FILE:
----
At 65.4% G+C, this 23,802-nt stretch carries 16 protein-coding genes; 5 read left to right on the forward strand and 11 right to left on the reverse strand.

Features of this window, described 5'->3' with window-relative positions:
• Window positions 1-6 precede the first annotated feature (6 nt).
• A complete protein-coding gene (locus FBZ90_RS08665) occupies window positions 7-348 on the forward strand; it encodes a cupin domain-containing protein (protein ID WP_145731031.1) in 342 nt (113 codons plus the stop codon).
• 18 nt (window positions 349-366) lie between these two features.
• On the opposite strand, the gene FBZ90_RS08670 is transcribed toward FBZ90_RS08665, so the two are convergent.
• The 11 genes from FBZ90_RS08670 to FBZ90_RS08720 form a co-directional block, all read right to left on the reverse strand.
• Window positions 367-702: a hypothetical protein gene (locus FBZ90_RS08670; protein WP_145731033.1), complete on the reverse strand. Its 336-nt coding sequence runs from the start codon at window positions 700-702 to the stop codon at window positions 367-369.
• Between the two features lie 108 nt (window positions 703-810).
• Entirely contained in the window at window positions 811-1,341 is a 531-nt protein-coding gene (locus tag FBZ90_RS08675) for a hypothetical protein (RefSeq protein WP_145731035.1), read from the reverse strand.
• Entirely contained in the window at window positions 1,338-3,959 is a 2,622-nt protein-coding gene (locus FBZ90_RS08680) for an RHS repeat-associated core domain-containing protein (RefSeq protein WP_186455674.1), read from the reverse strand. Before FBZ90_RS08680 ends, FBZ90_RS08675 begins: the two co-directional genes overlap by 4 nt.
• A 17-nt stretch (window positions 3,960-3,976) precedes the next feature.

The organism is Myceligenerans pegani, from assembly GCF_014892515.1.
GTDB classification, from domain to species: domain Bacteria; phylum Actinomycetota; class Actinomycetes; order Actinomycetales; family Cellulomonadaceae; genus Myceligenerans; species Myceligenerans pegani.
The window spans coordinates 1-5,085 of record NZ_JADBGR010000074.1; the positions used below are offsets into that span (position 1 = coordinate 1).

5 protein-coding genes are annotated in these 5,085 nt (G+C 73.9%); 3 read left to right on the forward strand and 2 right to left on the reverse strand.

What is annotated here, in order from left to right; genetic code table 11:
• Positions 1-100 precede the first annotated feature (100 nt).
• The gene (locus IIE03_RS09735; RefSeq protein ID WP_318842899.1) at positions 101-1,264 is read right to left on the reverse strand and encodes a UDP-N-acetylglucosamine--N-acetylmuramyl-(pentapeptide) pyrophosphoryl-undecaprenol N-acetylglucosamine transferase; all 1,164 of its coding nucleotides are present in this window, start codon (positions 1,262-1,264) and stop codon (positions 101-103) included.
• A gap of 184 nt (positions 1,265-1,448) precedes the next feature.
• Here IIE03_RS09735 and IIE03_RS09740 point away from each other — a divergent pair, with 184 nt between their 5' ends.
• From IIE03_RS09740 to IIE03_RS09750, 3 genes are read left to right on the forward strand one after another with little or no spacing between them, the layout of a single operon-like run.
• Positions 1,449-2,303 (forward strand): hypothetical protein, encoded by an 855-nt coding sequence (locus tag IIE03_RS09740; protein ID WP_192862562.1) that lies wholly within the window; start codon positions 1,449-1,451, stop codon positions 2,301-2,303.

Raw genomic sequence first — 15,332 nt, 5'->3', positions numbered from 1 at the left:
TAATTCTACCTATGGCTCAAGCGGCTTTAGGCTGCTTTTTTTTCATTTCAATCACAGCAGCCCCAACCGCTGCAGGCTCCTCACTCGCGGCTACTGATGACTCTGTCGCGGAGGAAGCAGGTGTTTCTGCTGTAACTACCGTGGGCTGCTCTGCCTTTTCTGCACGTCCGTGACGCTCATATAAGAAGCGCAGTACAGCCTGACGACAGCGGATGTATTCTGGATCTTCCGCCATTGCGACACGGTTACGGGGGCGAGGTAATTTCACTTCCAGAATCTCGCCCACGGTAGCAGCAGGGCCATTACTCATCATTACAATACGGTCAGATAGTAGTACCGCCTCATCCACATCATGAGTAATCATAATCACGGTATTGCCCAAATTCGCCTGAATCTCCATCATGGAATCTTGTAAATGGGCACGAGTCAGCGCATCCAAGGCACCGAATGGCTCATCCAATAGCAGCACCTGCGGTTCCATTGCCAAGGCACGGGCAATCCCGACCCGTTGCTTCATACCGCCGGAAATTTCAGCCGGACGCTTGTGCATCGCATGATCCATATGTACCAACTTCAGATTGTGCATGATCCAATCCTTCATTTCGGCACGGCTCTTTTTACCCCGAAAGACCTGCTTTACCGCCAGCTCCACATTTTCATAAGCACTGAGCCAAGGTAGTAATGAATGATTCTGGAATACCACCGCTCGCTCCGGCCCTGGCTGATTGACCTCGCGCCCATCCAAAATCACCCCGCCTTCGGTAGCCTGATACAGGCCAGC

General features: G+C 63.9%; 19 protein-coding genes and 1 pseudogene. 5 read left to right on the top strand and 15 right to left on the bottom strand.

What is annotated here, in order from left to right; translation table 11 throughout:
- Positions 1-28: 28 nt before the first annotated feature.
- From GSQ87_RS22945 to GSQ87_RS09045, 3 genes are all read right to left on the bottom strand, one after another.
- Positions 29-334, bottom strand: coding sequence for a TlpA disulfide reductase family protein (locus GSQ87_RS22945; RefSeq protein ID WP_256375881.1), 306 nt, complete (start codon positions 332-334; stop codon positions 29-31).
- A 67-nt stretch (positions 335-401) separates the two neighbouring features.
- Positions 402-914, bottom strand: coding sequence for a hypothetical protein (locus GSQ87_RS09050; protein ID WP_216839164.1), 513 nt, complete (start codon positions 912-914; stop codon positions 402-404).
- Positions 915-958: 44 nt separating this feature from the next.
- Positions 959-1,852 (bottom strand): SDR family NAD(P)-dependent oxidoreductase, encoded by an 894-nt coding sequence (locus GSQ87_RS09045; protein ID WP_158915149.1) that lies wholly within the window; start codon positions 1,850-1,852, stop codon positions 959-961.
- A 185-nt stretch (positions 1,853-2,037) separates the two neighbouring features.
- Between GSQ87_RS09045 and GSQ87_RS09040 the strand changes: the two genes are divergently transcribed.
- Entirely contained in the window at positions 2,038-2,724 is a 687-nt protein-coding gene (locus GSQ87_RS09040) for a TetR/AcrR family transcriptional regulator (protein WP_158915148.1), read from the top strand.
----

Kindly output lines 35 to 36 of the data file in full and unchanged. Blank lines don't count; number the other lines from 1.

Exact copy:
- A 185-nt stretch (positions 1,853-2,037) separates the two neighbouring features.
- Between GSQ87_RS09045 and GSQ87_RS09040 the strand changes: the two genes are divergently transcribed.